Leading financial institutions are improving their understanding of the risks of ecosystem degradation to their bottom lines and implications for risk-return profiles. Some are starting to make bold commitments to promote fair and sustainable development. But to drive investments in sustainable land use and management practices at scale, the private sector needs both greater incentives and practical approaches for integrating natural capital and human well-being metrics into investment decision-making.
Furthermore, there are also new opportunities for leading financial institutions who recognize and properly integrate natural capital. In this session, we will discuss how natural capital approaches can help to achieve long term sustainable returns and contribute toward sustainable development. Join us for a stimulating and innovative discussion!
The Learning Exchange focuses on leading edge, experimental, and theoretical work that is still on its way to making an impact. The six sessions in the Learning Exchange will feature robust interchanges of creative ideas in a variety of formats, from poster sessions and lightning talks, to round table discussions of lessons learned, software demonstrations, and panel discussions of the latest science and research at the farthest reaches of ecosystem services science. Abstract: This session provides a venue for researchers and practitioners to share their diverse experiences and work with natural capital approaches.
The session will consist of nine short presentations followed by small group breakout discussions on topics introduced during the lightning talks. The anticipation of rising tides due to climate change is catalyzing extensive planning efforts in the Bay to reach across jurisdictions and sectors and focus on building regional resilience. As part of this effort, decision-makers in the Bay are exploring where investing in natural infrastructure and restoration efforts may be effective long-term adaptation strategies. This session will feature several short talks from practitioners and scientists working on building resilience and adapting to rising sea levels in the Bay Area.
Following the talks, an open, roundtable discussion will give participants the opportunity to ask questions and share experience from their own region. In an attempt to tackle the enormous challenge that is describing the variety of life on planet earth, biodiversity scientists have drawn from classical ecology and natural history, molecular biology, remote sensing, mathematics, physics, and biogeochemistry.
Each discipline has created a plethora of methods, measurements, and metrics in pursuit of quantifying current patterns and projecting future threats to biodiversity. The challenge now is how to best integrate measurements of oft-disparate metrics of biodiversity alongside ecosystem service evaluations to meet specific policy aims. This session will cover ways to best target future biodiversity research to meet regional and global policy aims from both a pure biodiversity standpoint and the biodiversity-moderated ecosystem services perspective.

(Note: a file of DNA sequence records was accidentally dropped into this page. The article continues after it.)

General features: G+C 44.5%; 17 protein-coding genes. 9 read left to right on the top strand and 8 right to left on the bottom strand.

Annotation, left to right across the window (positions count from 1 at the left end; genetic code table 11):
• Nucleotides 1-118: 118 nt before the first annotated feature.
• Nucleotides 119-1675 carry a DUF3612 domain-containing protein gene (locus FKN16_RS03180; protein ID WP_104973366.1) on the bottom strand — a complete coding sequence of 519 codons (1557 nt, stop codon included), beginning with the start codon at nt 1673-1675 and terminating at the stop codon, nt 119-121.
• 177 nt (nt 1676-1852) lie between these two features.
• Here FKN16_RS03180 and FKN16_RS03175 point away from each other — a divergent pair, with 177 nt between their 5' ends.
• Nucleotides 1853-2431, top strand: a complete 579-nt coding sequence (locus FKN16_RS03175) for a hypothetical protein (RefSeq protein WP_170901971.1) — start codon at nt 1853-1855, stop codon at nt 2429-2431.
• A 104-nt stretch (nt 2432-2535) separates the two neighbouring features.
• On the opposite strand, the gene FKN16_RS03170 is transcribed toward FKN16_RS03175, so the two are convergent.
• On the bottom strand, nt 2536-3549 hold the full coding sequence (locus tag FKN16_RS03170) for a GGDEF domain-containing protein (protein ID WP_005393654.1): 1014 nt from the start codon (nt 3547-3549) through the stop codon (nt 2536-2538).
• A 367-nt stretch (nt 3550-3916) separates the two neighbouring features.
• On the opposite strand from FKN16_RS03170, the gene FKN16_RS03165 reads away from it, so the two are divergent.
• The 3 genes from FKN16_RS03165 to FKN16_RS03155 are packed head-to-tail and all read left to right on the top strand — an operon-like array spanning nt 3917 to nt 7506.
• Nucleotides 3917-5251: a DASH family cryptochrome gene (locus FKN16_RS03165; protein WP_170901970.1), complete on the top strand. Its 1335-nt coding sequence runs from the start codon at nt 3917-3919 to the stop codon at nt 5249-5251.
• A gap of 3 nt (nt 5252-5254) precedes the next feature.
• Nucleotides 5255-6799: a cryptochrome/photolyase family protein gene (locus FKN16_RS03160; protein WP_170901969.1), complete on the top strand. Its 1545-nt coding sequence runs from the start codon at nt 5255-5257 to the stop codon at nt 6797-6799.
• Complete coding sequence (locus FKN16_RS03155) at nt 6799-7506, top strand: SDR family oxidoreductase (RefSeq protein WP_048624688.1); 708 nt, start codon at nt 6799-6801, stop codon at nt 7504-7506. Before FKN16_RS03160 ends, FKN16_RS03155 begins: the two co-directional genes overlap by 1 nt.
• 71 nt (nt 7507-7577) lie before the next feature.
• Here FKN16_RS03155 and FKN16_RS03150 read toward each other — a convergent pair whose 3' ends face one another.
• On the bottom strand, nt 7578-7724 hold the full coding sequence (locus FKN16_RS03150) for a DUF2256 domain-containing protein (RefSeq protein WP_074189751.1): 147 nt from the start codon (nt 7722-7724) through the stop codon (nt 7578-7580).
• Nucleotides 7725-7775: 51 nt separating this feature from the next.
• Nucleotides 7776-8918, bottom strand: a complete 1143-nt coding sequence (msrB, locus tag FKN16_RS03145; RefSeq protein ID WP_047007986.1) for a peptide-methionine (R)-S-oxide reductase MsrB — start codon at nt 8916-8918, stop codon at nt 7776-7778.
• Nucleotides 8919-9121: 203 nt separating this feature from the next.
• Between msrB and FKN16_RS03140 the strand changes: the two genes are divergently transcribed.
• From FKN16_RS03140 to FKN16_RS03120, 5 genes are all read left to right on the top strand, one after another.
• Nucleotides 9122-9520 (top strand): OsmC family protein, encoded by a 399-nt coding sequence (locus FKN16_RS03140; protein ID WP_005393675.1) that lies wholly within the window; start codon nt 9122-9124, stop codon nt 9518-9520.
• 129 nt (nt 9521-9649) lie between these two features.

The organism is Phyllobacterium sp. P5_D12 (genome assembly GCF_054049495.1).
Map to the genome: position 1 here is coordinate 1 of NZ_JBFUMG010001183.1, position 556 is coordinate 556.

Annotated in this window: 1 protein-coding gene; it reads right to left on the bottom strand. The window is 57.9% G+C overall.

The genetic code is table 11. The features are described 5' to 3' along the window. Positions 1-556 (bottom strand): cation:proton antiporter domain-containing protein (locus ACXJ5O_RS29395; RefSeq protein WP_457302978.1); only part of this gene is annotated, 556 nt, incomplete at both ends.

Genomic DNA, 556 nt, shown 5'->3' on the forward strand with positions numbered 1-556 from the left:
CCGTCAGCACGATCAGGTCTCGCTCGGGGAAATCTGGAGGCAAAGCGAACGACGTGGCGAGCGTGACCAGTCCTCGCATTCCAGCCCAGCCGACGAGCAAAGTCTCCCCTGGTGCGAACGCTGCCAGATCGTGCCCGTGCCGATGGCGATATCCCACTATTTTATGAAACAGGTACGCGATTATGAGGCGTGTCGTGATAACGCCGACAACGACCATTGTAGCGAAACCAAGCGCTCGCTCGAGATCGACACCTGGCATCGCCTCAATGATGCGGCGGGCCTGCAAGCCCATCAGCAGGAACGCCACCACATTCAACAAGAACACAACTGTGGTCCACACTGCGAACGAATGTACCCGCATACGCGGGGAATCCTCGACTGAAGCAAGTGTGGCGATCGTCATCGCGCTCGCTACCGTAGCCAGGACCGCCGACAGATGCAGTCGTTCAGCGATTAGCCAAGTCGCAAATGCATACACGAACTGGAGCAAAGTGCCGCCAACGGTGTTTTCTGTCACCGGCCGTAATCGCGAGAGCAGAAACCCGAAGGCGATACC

These studies cover a variety of ecosystems including grassland, forest and marine in North America, Southeast Asia and the Amazon. Abstract: Scenarios are plausible stories about how the future of a social-ecological system might unfold. Scenario planning can be an important tool for transformation because it forces people to think explicitly about alternative situations, consider key uncertainties and create an understanding that a different order of things is possible.
We will bring together leading scholars from diverse disciplines to create a novel overview of the multiple roles scenarios can have in social-ecological transformations. It contains a mix of half-day workshops on key topics for practitioners and project teams who are looking to get their own natural capital-based projects underway, as well as more traditional conference sessions with presentations followed by opportunities for discussion.
The workshop sessions are led by NatCap staff members and NatCap partners and collaborators, with additional training support also available during open support hours on Thursday.
» Natural Capital Symposium
Abstract: This session is intended for those who are new to taking a natural capital approach to informing decisions. We will also highlight the importance of early project scoping to help frame appropriate scientific and management questions, improve the quality of analytical outputs, and increase the likelihood that results are salient and accessible to stakeholders and policymakers. Abstract: This session will explore scenario approaches, tools and case studies that have potential to support sustainable development planning at national and sub-national scales by governments, communities and other stakeholders.
The session will introduce scenarios and relevant scenario tools, exploring their proven or potential utility, strengths and weaknesses in the contexts of sustainable development planning, building on case studies.
Related A2 Environmental Science Through Mind Maps (all boards)
Copyright 2019 - All Right Reserved